2018 Diversity and Inclusion Hackathon Outcomes: What We Know About Gender Citation Bias, and How to Solve It

About the Hackathon
The APSA Presidential Task Force on Women’s Advancement held a Diversity and Inclusion Hackathon at the 2018 American Political Science Association Annual Meeting in Boston, chaired by Mala Htun and Alvin B. Tillery, Jr.  At the hackathon, teams developed strategies to address key challenges facing the profession, build partnerships, and plans to move forward. This series of PSNow posts highlights those proposals and links to more resources for the profession.

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What we know about gender citation bias, and how to solve it. Resources and best practices for publishers, journal editors, peer reviewers, authors, external evaluators for tenure and promotion, and more! Check out the Gender Balance Assessment Tool (GBAT). Team led by Michelle Dion, Sara Mitchell, and Jane Sumner.

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Our team considered a range of hackathon deliverables – ranging from a list of recommended best practices around citations for authors, instructors, editors, departments, or professional associations to a schematic or prototype of a new website or web-based tool to promote citation equity.

In many disciplines like political science, women’s research is cited less often than men’s research.

Our team’s participation in the Hackathon is motivated, in part, by our on-going work about citation practices in research. An informal overview of our work is available in this Q&A following publication of our work in Political Analysis. PA also invited several scholars to reflect on our findings, and you may find their responses interesting as well. You might also want to check out Jane’s GBAT site, which can be used by authors, editors, or instructors to check the gender and ethnic balance of their reference lists and syllabi.

What we know: Evidence and Resources

Background Literature

Motivation: Citations to scholarly work have many career and financial payoffs. Yet who succeeds in the citation market varies. In many disciplines like political science, women’s research is cited less often than men’s research.

Is research by women cited less frequently than research by men in the same discipline?

In some fields, women have fewer overall (or per article) citations.

    • Economics (Ferber 1988; Ferber and Brun 2011); Ecology (Cameron et al 2016);
    • Political Science (Dion and Mitchell 2012; Maliniak et al 2013; Mitchell et al 2013); Library and Information Sciences (Håkanson 2005);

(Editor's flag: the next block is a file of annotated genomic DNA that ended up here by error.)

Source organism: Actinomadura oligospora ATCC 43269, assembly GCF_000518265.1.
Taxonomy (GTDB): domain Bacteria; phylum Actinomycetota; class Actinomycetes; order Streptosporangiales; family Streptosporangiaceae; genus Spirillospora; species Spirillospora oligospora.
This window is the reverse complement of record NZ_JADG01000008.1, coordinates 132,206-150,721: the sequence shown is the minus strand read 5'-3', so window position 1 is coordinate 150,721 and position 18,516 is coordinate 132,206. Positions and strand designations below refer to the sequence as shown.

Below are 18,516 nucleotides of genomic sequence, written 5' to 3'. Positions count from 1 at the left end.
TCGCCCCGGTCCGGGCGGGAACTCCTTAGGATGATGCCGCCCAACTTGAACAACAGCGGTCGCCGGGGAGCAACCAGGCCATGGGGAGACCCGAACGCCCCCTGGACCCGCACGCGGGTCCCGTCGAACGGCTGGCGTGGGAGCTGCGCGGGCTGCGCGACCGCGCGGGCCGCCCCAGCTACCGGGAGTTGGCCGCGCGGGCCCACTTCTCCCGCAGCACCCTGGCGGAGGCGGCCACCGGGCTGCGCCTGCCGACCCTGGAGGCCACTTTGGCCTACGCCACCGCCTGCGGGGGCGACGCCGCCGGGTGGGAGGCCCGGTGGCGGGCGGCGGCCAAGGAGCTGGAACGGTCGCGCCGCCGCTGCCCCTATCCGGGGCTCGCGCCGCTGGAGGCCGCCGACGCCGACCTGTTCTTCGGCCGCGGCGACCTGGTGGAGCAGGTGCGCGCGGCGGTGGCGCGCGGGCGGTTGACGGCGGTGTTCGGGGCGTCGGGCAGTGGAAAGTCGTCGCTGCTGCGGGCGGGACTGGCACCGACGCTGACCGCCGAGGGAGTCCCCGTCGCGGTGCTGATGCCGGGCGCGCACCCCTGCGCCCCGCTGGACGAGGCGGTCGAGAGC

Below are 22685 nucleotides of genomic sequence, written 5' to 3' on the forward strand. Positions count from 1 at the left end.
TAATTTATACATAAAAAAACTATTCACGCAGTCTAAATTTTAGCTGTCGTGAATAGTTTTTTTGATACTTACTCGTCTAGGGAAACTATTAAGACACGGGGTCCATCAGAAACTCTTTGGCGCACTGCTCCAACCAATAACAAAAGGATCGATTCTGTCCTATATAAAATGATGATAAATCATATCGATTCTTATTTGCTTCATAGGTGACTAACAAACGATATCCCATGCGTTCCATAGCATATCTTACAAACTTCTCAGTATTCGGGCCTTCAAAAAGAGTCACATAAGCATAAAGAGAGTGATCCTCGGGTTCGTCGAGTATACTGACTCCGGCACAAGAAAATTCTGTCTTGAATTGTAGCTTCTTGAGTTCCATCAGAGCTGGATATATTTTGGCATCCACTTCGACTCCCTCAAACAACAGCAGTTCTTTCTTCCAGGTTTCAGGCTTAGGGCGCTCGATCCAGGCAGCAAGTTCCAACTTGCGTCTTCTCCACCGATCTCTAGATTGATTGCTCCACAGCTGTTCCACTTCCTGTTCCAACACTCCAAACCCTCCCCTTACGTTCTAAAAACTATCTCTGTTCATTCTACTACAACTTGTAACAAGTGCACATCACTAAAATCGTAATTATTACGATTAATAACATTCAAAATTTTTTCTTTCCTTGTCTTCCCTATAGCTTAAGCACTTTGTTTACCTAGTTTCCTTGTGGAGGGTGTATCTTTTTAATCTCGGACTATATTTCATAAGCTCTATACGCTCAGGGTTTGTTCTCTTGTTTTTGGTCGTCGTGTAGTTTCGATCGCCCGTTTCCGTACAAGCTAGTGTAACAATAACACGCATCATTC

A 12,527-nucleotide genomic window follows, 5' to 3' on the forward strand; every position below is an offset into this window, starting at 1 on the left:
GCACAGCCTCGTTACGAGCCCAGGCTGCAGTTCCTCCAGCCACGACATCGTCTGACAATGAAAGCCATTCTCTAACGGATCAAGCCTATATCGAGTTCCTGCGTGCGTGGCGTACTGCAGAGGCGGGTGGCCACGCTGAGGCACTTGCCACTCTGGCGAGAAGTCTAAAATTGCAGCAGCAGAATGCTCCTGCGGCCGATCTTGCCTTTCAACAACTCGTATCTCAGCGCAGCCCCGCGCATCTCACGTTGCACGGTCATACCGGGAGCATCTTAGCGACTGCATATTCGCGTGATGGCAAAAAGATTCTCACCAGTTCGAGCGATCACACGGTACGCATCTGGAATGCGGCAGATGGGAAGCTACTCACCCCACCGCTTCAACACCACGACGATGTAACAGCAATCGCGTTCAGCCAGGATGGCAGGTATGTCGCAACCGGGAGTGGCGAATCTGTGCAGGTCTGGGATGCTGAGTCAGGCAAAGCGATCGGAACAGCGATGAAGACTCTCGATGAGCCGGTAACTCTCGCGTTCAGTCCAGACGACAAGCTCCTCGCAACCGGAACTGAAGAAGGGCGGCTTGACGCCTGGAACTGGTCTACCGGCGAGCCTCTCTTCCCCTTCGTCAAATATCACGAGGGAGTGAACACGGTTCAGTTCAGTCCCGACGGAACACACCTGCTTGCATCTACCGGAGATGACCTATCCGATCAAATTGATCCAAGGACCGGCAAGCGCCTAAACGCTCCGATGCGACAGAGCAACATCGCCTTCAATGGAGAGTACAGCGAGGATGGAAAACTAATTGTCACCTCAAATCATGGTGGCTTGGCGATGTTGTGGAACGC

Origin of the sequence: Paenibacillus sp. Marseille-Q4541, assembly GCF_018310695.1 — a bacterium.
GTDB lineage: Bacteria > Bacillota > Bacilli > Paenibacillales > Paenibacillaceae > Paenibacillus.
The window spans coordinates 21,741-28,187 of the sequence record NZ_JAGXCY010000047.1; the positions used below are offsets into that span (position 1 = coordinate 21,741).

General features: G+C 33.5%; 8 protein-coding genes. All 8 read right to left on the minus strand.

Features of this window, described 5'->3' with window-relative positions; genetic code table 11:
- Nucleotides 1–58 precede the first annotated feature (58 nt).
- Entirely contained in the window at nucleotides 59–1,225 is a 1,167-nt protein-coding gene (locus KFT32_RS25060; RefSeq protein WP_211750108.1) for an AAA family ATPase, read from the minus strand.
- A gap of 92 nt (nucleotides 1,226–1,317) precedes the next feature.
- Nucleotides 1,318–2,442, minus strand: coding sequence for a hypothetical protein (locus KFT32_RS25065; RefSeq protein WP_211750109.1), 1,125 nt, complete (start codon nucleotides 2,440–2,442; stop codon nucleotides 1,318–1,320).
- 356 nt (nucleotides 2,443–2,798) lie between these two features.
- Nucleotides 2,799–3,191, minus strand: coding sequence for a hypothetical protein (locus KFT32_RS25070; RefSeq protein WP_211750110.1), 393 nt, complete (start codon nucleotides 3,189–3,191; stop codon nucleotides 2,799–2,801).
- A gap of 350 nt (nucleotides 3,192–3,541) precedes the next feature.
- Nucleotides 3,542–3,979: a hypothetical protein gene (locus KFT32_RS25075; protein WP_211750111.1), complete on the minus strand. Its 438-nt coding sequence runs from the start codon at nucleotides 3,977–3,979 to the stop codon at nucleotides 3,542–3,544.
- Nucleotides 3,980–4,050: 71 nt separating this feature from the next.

• Linguistics and Sociology (Leahey et al 2008);
    • Health and Natural Sciences (Aksnes et al 2011; Beaudry and Lariviere 2016);
    • Even in some female dominated disciplines (e.g. social work with 65% female faculty; Carter et al 2017)

In some fields, there are no differences in men’s/women’s citations.

    • Public Administration (Corley and Sabharwal 2010);
    • Economic History (Di Vaio et al 2012);
    • Spanish science PhDs & Danish scientists (Borrego et al 2008; Nielsen 2015);
    • Criminal Justice (Stack 2002);
    • Forestry and Geography (Slyder et al 2011)

In other disciplines, women accrue more cites to their work than men.

    • Biochemistry (Long 1992); Construction studies (Powell et al 2009)

Why is women’s work cited less in research studies or course syllabi?

Matthew effect

    • Men publish more research & accrue more citations; more central in citation (Rossiter 1993; Reece-Evans 2010; Maliniak et al 2013)
    • Indices like h-index are especially prone to gender biases in fields where men generate a higher quantity of publications (Symonds et al 2006).
    • Scholars trained to focus on contributions by male

Matilda effect (Rossiter 1993) Women’s contributions are recognized less often or ignored in fields dominated by male scholars.

    • Women less represented in bibliographies, textbooks (Hardt et al 2017; Colgan 2017), syllabi (Cassesse et al 2012), etc.
    • Women cite their own work less often than men (Maliniak et al 2013; although we do not find this pattern in our data) and self-citations increase future citations (Hutson 2006; Ghiasi et al 2016).
    • Networking issues (e.g. edited volumes)
    • Contagion effects from looking at others’ reference pages

Hackathon Team Participants: Susan Allen, Kristin Bryant, Erica De Bruin, Eveline Dowling, Carlisle Rainey, Maya Sen, Amy Erica Smith, Caroline Tolbert Charmaine Willis and Carol Weissert.

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